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To motivate my question, I will describe a famous 2-category. First, there is the 1-category $\text{Vect}$ of vector spaces (over some fixed field). This category has a tensor product $\otimes$, and a notion of algebra: a vector space $A$ and a linear map $m: A \otimes A \to A$ such that the two compositions $m\circ (1\otimes m)$ and $m\circ (m\otimes 1)$ agree as maps $A \otimes A \otimes A \to A$. (Actually, I always want to work with unital algebras, but I will surpress that part of the definition.) Any algebra $A = (A,m)$ has an opposite algebra $A^{\mathrm{op}} = (A,m\circ \text{flip})$, where $\text{flip}: A\otimes A \to A\otimes A$ takes $a\otimes b$ to $b\otimes a$. The 2-category $\mathrm{Alg}$ has as its objects the algebras. To call it a 2-category, I need to tell you a category $\hom(A,B)$ for any algebras $A$ and $B$. I declare that $\hom(A,B) = (A\otimes B^{\mathrm{op}})\text{-Mod}$.

What is this, you say? Well, one can naturally tensor algebras: given algebras $(A,m_A)$ and $(B,m_B)$, one declares that $(A,m_A)\otimes (B,m_B) = \bigl(A\otimes B, (m_A\otimes m_B) \circ (1\otimes \mathrm{flip} \otimes 1)\bigr)$. Given any algebra $A = (A,m)$, a left $A$-module is a vector space $V$ and a map $m : A\otimes V \to V$, such that $m\circ (1\otimes m) = m\circ (m\otimes 1)$ as maps $A\otimes A \otimes V \to V$. There is an obvious notion of homomorphism of left $A$-modules, and $A\text{-Mod}$ is the category of all left $A$-modules.

So, you say, we have a class of objects, and between any two objects $A$ and $B$ a category declared to be $\hom(A,B)$. That's not enough to define a 2-category! How do you compose 1-morphisms? This is a fair question, and I have a fair answer. Given $V \in \hom(A,B)$ and $W \in \hom(B,C)$, their composition $V\circ W = V\underset B \otimes W$ is defined as the quotient of $V \otimes W$ by the subspace spanned by elements of the form $m(v,b) \otimes w - v\otimes m(b,w)$ for $v\in V$, $w\in W$, and $b\in B$. Ah, you say, this is a good definition, and checking the rest is a reasonable exercise.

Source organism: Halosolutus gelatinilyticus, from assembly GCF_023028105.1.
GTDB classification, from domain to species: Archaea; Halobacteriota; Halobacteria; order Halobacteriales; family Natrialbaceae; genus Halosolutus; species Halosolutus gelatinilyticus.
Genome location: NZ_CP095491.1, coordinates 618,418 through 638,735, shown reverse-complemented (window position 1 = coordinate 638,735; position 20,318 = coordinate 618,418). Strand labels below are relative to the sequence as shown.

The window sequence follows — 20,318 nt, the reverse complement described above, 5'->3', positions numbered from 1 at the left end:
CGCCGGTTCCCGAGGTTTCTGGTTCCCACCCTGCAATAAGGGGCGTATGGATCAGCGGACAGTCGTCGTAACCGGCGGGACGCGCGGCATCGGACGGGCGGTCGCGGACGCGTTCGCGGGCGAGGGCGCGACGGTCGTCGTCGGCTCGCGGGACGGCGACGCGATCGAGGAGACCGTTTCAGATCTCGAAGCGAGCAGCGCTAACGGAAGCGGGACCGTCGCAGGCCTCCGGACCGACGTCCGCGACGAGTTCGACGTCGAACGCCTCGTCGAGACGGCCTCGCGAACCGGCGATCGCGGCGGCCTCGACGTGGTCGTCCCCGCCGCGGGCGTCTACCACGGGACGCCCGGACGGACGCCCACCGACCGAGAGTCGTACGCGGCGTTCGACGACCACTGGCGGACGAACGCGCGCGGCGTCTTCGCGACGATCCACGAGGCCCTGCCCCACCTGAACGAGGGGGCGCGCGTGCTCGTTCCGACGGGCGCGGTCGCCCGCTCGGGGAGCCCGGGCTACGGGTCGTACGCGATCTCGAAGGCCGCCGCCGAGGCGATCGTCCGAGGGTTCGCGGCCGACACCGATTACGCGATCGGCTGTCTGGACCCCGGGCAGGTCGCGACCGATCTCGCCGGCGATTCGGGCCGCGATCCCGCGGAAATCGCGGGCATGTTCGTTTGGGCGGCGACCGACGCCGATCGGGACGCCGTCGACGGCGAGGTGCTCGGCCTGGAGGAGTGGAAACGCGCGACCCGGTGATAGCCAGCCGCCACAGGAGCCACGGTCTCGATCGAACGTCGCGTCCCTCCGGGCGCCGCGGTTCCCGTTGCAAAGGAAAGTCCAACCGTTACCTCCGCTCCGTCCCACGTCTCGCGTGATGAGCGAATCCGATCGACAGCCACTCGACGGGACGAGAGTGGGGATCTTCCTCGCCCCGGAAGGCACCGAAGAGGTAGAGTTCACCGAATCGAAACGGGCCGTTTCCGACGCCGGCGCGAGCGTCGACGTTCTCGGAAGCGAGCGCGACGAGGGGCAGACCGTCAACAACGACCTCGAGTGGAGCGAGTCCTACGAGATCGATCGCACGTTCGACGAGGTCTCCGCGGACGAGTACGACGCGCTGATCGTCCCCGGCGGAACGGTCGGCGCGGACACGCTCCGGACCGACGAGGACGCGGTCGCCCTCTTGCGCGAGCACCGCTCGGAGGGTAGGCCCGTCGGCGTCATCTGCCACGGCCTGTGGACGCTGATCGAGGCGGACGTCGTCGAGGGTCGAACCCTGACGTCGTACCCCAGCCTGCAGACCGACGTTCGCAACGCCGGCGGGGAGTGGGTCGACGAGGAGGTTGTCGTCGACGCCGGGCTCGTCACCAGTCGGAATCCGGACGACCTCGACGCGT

Looking over the construction, we see that we started with a symmetric monoidal 1-category $\text{Vect}$, and produced a symmetric monoidal 2-category $\text{Alg}$. It is very reasonable to try to repeat the trick. Notions like "associative algebra" and "module" make sense in any monoidal category. By definition, a sesquialgebra is an associative (and unital) algebra object in $\text{Alg}$. (The name "sesquialgebra" is from Tang, Weinstein, and Zhu, 2005. I believe the same definition was also found, independently and around the same time, by Douglas and Henriques, under the name "2-ring". It is quite likely that it has appeared many other times as well.) To unpack the definition a bit, a sesquialgebra is an algebra $A$, and a left $(A\otimes A \otimes A^{\mathrm{op}})$-module $M$, and also a module isomorphism $\alpha : M \underset{A \otimes A}\otimes (1 \otimes M) \cong M \underset{A \otimes A}\otimes (M\otimes 1)$, where here $1$ denotes $A$ as an $(A\otimes A^{\mathrm{op}})$-module and I'll let you work out which actions are tensored with which. The isomorphism $\alpha$ must satisfy a "pentagon" equation that you may look up. A left sesquimodule for a sesquialgebra $(A,M)$ is an algebra $V$ and a $(A\otimes V \otimes V^{\mathrm{op}})$-module $M$ and an isomorphism $\alpha$ satisfying the appropriate pentagon. Given a sesquialgebra $A$, there is a coopposite sesquialgebra $A^{\mathrm{coop}}$ which equals $A$ as an algebra, but with the actions of the module $M$ permuted. Examples of sesquialgebras include commutative algebras, Hopf algebras, and $A\otimes A^{\mathrm{op}}$ for any algebra $A$.